Matthew 7:24-27 (22)
When we complete anything we usually look back over it to see if we are satisfied with it. A preacher might ask what the listeners thought and wonder, ‘Did they enjoy it?’ With these words Jesus brings his classic sermon to an end but He doesn`t look for praise, as we might, but rather asks, ‘Did you hear it?’ The truth is that we so often listen but do not truly hear. ‘What hinders our spirituality is our inattention.’ (Oswald Chambers).
The Sermon on the Mount is not something to praised, although it is a glorious sermon, but something to be lived which means that we not only listen, but hear and obey.
“Therefore everyone who hears these words of mine and puts them into practice is like a wise man who built his house on the rock. The rain came down, the streams rose, and the winds blew and beat against that house; yet it did not fall, because it had its foundation on the rock. But everyone who hears these words of mine and does not put them into practice is like a foolish man who built his house on sand. The rain came down, the streams rose, and the winds blew and beat against that house, and it fell with a great crash.” (7:24-27).
A few years ago a friend asked me to fit a new kitchen in her bungalow. The kitchen floor seemed to have dropped in the middle and I could not get the units level, no matter how hard I tried, and so I investigated further. It turned out that the house had been built on a ancient stream bed, thought to have long since dried up, but water was still flowing deep beneath the surface, and this had gradually washed away the sandy foundation under the floor. We like to watch ‘Grand Designs’ and the one factor crucial to all the plans, be they large or small, is the need for a good foundation.
We saw in Jesus conclusion: that it is not possible to enter the kingdom by just any gate or path of our choosing but only by the narrow way; that our lives will bear fruit that will show the reality of our kingdom status; that our ‘religious’ profession and ‘Christian’ work might fool those around us but they will not fool the king. He sees and knows what is often hidden from our view, the foundations.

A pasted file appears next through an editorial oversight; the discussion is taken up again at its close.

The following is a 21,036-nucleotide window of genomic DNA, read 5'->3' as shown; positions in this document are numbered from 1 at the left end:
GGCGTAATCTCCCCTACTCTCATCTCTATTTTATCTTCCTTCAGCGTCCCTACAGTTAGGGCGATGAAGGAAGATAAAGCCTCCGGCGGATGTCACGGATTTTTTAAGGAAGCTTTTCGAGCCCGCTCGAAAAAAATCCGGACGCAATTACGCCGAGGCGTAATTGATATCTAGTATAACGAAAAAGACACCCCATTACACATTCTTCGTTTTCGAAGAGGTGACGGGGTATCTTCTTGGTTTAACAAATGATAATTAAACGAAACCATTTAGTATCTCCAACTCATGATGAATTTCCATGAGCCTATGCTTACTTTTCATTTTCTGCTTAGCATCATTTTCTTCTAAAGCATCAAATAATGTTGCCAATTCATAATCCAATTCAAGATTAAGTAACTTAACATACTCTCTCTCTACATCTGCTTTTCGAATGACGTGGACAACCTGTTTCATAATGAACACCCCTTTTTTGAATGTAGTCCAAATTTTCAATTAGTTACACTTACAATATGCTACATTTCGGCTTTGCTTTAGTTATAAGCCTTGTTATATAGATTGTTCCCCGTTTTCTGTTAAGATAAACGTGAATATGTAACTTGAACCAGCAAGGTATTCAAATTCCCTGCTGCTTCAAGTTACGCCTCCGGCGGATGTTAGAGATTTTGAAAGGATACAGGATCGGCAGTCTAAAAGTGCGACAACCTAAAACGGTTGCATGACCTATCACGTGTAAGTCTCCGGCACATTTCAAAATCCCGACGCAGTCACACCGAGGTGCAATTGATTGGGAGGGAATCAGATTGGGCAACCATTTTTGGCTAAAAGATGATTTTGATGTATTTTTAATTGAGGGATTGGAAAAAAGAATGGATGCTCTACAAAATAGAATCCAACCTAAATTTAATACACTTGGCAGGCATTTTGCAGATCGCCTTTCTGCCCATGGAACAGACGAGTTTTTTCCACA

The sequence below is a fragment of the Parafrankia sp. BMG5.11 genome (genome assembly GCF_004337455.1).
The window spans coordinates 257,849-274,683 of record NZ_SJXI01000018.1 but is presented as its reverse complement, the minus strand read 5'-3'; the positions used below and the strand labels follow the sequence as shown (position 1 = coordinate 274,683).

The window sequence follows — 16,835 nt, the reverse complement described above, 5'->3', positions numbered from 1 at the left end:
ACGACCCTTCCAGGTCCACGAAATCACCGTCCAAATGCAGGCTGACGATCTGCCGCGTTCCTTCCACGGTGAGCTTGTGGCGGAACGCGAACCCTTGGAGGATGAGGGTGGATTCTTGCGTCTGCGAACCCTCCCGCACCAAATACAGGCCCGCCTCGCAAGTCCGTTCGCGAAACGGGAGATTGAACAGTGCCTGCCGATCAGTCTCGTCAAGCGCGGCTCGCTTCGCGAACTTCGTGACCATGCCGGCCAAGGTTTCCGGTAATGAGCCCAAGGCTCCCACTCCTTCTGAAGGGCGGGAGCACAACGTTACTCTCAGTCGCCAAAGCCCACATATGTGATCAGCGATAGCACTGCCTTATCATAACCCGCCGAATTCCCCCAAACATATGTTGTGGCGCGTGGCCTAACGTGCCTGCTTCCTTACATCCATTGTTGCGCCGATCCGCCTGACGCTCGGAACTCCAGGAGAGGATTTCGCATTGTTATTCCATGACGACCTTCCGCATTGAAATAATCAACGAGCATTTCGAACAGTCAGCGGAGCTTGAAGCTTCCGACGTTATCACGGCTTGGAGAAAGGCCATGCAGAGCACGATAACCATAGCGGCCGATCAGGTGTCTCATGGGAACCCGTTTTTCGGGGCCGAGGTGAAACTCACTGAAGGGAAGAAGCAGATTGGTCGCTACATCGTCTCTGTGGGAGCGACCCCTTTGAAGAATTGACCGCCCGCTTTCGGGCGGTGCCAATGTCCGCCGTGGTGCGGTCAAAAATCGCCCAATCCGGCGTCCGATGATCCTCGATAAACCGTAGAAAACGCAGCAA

Jesus begins this final section with the word ‘therefore’ and that is very important as he has just spoken about us standing before Him, the Judge. What he is saying here is: In the light of the inevitable fact of judgement make sure that what you are building is going to last, not only for today but that it will also still stand secure on Judgment Day. ‘The question is not only ‘Have you entered in?’ and ‘Is there any change?’ but ‘How do you build?’ (He wants the hearers to ask themselves whether or not they are building on the only foundation that will bear their weight.)’ (M Green).
It seems that both the wise and the foolish are building something that from the outside looks very similar and it is only when the structure is tested that the building`s true worth becomes obvious. Let us consider the foolish person first. The fool is the person who rushes ahead and just wants to see the building complete. He cannot be bothered to take time with things, like foundations, for he reasons that no one sees them. He doesn`t look at himself in the light of this great Sermon but as James says ‘he goes away forgetting what he is like.’ (Jam 1:24). He builds his faith around his ‘pet texts’, which he quotes almost like lucky charms, but he is not interested in doctrine. He will spend hours listening to speakers who make him feel good but not spend any time wrestling with the uncomfortable passages of scripture. He is well described, “The way of a fool is right in his own eyes.” (Prov 12:15). ‘It is not enough to hear Christ`s sayings, and understand them, hear them and remember them, hear them and talk of them, repeat them, dispute for them; but we must hear and do them.’ (M Henry).